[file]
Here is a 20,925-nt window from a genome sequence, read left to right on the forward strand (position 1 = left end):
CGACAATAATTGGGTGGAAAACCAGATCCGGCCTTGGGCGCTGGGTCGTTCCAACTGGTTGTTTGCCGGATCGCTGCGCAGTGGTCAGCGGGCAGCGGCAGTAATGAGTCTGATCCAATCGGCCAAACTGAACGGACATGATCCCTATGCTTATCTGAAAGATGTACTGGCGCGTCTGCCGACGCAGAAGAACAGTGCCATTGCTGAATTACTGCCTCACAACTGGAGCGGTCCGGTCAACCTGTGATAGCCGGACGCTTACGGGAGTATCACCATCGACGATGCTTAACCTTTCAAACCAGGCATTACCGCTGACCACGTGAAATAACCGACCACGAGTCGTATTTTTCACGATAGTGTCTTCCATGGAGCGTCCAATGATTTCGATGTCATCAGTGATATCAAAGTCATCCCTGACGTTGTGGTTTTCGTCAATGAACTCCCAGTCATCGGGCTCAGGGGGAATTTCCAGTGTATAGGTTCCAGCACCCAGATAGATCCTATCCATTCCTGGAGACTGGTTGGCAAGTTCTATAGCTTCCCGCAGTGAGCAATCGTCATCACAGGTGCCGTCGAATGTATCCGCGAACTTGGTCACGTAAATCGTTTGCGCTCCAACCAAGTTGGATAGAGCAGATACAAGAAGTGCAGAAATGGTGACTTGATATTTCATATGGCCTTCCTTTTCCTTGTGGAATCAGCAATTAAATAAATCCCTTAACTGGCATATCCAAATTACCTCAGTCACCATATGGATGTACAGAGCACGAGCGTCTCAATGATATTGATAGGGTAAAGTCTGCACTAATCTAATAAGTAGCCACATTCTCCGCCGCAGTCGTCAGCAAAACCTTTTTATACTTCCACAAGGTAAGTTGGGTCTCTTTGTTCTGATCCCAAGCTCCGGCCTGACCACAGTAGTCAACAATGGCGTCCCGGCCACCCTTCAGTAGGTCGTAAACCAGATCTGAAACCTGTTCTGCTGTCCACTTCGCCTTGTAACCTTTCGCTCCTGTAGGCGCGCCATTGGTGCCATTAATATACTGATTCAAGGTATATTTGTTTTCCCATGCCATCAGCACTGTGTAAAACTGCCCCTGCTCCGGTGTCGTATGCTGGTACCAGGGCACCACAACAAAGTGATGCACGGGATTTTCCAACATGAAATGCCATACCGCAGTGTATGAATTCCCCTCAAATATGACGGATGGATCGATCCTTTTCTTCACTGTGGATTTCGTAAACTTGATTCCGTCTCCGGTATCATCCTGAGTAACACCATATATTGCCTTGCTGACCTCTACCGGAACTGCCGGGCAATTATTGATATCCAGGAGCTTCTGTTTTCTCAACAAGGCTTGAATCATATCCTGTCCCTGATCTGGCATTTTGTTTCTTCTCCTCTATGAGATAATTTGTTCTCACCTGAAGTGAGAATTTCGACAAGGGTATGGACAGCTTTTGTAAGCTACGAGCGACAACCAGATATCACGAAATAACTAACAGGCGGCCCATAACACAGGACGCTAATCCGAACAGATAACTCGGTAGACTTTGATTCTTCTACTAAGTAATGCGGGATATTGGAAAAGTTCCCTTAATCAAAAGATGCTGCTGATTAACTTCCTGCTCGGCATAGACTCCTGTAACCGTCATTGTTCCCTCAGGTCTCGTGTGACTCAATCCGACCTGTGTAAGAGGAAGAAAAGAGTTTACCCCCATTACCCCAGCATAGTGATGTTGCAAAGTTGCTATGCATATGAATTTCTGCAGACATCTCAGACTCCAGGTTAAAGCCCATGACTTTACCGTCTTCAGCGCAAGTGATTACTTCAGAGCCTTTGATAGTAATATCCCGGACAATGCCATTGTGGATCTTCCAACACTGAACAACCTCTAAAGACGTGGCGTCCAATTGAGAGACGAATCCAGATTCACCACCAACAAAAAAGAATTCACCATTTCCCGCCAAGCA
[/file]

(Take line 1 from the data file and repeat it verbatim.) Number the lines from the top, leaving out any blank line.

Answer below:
Here is a 20,925-nt window from a genome sequence, read left to right on the forward strand (position 1 = left end):